(a) to increase agricultural productivity by promoting technical progress and by ensuring the rational development of agricultural production and the optimum utilisation of the factors of production, in particular labour;
(b) thus to ensure a fair standard of living for the agricultural community, in particular by increasing the individual earnings of persons engaged in agriculture;
(c) to stabilise markets;
(d) to assure the availability of supplies;
(e) to ensure that supplies reach consumers at reasonable prices.
If action by the Community should prove necessary to attain, in the course of the operation of the common market, one of the objectives of the Community and this Treaty has not provided the necessary powers, the Council shall, acting unanimously on a proposal from the Commission and after consulting the [European Parliament], take the appropriate measures.
Whereas there is a need for the benefit of Community agriculture for certain nitrogen containing fertilizers and manures to be used; . . . Whereas the use of livestock manures and similar materials should be encouraged, consistently with the protection of the freshwaters of the Community, in order to conserve natural resources.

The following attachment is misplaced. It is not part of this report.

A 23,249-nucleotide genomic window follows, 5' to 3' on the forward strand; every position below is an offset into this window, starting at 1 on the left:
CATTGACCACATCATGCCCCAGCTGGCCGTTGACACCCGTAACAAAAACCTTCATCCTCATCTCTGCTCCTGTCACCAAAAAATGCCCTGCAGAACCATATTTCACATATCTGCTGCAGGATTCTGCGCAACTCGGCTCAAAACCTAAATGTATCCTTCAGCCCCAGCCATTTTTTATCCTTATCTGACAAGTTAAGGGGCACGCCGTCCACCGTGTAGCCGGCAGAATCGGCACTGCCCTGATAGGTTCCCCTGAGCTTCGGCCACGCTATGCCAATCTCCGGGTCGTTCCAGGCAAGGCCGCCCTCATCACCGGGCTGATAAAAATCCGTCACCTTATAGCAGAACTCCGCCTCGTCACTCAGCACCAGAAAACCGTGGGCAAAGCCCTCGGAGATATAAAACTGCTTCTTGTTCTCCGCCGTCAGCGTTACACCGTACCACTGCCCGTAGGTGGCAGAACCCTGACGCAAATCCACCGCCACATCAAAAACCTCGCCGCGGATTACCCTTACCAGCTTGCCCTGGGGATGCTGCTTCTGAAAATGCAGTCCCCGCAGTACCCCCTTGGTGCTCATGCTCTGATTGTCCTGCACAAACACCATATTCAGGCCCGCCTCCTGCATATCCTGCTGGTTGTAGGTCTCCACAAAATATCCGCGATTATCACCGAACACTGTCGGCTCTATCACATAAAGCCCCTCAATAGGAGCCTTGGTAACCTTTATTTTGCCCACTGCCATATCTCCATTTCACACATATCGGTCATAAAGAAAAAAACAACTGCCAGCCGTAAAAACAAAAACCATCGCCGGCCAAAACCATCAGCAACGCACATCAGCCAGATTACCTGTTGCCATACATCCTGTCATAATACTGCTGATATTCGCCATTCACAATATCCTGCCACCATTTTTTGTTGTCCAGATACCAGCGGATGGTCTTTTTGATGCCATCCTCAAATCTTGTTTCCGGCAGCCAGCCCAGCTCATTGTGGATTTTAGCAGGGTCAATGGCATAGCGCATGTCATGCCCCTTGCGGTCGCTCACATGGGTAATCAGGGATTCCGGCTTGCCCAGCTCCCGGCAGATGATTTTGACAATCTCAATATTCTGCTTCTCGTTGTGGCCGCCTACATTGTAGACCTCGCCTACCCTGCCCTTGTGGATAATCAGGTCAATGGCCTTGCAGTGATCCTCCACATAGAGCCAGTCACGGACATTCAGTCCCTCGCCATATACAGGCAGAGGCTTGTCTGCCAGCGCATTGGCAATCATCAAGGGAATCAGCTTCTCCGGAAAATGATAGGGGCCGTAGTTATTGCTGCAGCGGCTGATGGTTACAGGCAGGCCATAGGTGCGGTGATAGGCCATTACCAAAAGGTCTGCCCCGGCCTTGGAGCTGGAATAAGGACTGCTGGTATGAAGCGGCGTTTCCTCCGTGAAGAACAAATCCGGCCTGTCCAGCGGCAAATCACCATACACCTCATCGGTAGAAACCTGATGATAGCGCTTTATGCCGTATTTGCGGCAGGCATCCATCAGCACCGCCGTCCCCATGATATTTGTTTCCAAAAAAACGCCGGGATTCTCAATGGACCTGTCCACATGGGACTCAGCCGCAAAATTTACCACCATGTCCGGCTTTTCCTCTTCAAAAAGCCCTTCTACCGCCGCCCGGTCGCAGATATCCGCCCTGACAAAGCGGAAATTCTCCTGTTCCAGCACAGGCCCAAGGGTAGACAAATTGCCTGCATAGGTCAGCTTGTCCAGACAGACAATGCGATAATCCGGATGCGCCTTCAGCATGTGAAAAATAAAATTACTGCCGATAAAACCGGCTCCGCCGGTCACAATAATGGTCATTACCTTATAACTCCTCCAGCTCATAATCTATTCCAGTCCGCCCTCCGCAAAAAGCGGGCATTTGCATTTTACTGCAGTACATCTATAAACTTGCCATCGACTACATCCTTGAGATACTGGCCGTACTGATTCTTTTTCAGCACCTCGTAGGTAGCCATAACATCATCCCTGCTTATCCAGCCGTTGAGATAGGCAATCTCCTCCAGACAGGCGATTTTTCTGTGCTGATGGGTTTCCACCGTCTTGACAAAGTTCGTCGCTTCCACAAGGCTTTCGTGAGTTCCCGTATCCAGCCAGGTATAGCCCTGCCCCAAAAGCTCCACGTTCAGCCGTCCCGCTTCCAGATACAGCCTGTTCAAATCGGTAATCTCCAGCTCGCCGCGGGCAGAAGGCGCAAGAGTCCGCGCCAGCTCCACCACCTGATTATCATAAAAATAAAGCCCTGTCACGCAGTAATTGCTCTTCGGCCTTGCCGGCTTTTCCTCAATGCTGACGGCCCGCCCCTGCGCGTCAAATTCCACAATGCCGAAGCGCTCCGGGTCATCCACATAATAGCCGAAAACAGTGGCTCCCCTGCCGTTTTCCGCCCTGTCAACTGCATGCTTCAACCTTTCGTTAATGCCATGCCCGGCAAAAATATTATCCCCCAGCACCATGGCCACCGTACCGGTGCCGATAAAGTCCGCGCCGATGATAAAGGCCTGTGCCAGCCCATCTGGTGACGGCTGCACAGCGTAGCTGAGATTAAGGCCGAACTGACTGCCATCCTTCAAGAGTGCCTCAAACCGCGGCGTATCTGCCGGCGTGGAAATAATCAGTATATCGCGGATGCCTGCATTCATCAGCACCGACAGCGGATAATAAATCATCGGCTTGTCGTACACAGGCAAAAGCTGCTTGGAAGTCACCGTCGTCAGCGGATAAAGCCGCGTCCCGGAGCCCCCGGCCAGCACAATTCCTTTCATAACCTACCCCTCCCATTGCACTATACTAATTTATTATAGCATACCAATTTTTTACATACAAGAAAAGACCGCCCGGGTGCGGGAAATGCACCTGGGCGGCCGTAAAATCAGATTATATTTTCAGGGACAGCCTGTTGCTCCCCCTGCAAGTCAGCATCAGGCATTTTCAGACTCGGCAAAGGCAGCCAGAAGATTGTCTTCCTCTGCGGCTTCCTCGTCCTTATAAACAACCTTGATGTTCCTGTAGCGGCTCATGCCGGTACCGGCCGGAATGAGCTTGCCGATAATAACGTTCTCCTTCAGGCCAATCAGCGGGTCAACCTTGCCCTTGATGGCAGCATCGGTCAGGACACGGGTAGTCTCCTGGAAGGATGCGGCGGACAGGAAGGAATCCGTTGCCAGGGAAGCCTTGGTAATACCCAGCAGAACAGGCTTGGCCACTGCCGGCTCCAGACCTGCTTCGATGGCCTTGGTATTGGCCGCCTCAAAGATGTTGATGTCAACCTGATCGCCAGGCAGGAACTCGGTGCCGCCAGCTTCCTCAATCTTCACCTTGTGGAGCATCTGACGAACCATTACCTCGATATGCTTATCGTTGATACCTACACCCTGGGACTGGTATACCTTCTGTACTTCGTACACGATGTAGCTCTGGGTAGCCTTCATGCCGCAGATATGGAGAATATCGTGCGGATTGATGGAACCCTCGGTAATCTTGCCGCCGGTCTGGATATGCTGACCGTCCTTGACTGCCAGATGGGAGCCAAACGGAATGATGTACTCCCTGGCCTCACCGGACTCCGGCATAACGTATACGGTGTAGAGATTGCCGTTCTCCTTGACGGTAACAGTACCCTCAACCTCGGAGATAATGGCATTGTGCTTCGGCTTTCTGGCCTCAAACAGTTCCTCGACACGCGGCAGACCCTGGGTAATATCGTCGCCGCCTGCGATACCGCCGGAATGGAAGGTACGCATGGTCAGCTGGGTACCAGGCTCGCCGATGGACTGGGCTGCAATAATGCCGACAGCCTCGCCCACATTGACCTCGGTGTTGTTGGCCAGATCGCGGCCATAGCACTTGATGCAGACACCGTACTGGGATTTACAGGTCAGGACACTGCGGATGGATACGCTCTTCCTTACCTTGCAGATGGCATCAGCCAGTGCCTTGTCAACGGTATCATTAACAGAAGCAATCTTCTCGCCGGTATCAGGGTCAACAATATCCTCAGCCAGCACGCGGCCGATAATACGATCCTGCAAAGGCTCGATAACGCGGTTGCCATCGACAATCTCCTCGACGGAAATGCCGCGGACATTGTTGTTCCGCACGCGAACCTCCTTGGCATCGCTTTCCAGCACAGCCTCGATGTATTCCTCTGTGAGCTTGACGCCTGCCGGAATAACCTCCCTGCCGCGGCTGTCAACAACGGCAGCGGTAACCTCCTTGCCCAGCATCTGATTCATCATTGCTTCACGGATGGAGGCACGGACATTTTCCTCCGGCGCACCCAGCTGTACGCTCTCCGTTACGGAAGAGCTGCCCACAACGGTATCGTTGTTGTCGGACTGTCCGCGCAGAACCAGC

For most pollution policy in this country, the polluter pays principle applies to any control regime, both for cleaning up damage to the environment, and for measures that satisfy environmental objectives. In the case of nitrate the Government recognizes that the situation is exceptional, and there are special circumstances that do not and cannot apply to other forms of water pollution. Firstly, nitrate is a natural and necessary prerequisite for agriculture, and without it plants cannot grow. Secondly, it has been the policy over many years to encourage agricultural production and with it the use of fertilizers. Thirdly, nitrate leaching is a function of the agricultural process of which fertilizers application is but a part; it may arise from activity some considerable time ago. . . . It is these exceptional circumstances that have led the Government to conclude that some agricultural measures to control nitrate levels in water should attract compensation.